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Old 01-11-2006, 08:24 AM   #31
Registered: Dec 2004
Location: Malta
Distribution: Debian Sid
Posts: 806

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I think Emmanuel_uk has pinpointed the problem.

There needs to be a swap partition. Also his advice on partitioning the disc is right on the nail.

The cleanest way out will be to reinstall, ensuring that you partition the disc properly.

At a minimum you need Root, Swap and Home partitions. Swap should at least equal RAM size. More than double is probably wasted but if you plan to increase RAM then size the swap for the future.

A better scheme is to have more partitions. Mu favourite scheme is:

hda1: Root say 2GB min, 6GB better
hda2: swap 2xRAM size
hda3: make this an extended partition - see below
hda4: home as big as you think you need.

hda3 becomes:

hda5 /etc
hda6 /usr
hda7 /var
hda8 /tmp
hda9 /opt

If you don't create partitions for these then they will be mounted as directories under root, in which case root needs to be big enough.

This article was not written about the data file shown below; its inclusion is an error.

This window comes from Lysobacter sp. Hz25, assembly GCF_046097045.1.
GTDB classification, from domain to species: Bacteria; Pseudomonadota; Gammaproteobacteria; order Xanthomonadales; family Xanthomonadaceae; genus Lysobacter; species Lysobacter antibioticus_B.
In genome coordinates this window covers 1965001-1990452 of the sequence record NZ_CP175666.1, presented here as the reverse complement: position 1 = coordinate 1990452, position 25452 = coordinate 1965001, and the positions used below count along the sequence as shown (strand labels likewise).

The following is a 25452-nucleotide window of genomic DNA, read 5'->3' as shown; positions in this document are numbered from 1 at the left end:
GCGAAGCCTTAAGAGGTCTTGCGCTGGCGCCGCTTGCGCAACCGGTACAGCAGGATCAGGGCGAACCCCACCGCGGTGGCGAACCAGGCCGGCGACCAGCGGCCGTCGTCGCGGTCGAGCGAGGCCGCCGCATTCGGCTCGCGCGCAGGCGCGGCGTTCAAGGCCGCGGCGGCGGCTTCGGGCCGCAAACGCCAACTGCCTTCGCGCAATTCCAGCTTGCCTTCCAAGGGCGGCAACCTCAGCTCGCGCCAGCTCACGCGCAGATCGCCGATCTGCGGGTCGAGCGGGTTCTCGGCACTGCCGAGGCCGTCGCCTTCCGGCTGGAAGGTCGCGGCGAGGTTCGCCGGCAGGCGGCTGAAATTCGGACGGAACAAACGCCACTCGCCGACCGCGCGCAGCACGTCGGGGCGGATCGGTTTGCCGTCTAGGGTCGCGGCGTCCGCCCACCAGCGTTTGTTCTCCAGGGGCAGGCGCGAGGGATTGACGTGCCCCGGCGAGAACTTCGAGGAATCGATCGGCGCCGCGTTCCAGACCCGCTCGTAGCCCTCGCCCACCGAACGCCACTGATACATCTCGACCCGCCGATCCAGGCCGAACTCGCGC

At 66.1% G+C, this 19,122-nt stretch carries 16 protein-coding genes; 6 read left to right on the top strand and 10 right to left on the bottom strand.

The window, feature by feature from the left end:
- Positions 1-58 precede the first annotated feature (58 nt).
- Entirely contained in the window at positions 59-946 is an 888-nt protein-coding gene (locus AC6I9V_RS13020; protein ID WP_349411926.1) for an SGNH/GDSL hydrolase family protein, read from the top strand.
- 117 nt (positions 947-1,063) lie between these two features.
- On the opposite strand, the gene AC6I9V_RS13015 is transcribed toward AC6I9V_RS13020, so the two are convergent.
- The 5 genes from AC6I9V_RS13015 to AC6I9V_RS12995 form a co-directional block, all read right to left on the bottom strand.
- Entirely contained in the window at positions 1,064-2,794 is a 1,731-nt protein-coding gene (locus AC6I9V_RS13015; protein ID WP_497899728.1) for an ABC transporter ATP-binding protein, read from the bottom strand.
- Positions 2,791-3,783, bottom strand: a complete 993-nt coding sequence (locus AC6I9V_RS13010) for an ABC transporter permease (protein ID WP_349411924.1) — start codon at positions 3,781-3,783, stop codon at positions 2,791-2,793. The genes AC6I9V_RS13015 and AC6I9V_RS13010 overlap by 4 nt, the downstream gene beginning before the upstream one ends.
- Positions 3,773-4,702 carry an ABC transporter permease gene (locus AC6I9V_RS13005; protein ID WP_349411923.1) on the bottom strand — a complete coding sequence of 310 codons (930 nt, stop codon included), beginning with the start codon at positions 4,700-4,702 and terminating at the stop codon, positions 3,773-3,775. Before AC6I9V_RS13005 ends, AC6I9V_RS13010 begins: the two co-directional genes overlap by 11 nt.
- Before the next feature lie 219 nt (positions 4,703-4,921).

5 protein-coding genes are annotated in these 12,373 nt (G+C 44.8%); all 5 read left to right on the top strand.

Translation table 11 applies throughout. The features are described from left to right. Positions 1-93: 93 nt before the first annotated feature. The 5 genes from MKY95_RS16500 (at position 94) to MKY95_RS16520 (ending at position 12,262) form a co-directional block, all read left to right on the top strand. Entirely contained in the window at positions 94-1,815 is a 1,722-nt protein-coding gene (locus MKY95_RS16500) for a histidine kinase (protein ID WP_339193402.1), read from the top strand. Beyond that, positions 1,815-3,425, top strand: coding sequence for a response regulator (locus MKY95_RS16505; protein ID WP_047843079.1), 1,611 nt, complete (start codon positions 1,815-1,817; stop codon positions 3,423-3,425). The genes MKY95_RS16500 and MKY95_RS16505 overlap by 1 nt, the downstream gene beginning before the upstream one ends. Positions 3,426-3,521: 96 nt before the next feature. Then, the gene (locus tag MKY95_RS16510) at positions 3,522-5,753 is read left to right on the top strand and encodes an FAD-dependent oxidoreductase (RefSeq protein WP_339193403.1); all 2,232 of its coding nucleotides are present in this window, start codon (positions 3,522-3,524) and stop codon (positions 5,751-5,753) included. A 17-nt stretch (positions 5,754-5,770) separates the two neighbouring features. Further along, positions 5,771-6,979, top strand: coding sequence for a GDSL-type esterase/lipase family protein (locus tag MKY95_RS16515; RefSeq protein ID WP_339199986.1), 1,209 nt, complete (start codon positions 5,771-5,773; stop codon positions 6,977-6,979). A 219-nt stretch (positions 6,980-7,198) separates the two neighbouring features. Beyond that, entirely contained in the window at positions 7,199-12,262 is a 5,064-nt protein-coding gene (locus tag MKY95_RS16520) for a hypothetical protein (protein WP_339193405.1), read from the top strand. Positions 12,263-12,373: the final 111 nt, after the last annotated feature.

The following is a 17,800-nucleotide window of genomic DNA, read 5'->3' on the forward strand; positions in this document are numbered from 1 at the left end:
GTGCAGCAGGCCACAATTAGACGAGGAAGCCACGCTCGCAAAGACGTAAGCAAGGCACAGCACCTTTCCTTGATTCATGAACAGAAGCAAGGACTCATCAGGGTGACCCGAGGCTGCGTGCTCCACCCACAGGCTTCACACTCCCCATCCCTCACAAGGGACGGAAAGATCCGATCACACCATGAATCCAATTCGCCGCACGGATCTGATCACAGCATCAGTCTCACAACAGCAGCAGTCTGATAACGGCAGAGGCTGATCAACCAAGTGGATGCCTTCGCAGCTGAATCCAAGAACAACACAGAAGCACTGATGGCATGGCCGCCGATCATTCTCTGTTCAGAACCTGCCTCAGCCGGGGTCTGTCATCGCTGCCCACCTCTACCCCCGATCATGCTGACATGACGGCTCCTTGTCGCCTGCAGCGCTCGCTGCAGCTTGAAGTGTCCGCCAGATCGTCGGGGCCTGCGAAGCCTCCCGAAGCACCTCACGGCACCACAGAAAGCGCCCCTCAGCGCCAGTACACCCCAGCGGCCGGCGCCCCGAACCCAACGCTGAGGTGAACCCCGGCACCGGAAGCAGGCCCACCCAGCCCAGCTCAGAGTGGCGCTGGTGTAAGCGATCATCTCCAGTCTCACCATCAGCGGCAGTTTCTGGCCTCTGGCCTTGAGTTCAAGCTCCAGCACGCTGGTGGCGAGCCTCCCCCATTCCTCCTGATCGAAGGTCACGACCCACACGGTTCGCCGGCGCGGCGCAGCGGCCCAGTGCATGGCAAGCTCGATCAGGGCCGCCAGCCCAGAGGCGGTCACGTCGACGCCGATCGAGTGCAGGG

If all this is confusing let the installer do it but make sure that you can check what it has done. I'm not familiar with Xandros but most installers seem to offer 3 levels of interaction at the partitioning stage. (Automatic, some interaction and "It's all yours user but if you mess it up don't blame me")

Note that you will still get a high RAM usage. This is a good thing. RAM you are not actually using is allocated to buffers and will be made available when you need it.
Old 07-19-2007, 10:23 AM   #32
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Registered: Jul 2007
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Simple Answer to Simple Question


I have the same problem with my hard drive constantly thrashing. I just reboot the machine as soon as it happens. Because of all the drive activity, my computer takes a while to reboot. Once rebooted, it runs fine. Until I suspend it and upon re-awakening, my computer goes crazy again. Someone somewhere told me to turn off acpi--I guess you put a line in the grub.conf to do so. I've been too lazy to do it, maybe sometime this afternoon... Enabling DMA won't make a noticeable difference, contrary to what many people here indicate--I guess I'm not that sensitive to speed difference. BTW, I've been using Linux since 1997 (RedHat 5.2 was my first Linux). Since then, I've tried all flavors of Linux and now happy with Ubuntu for my desktop distro. Having a swap file instead of swap partition makes no difference, as long as you have a swap turned on--some people would argue that having multiple partitions is bad for performance. Anyhow, this has been my 2 cents.


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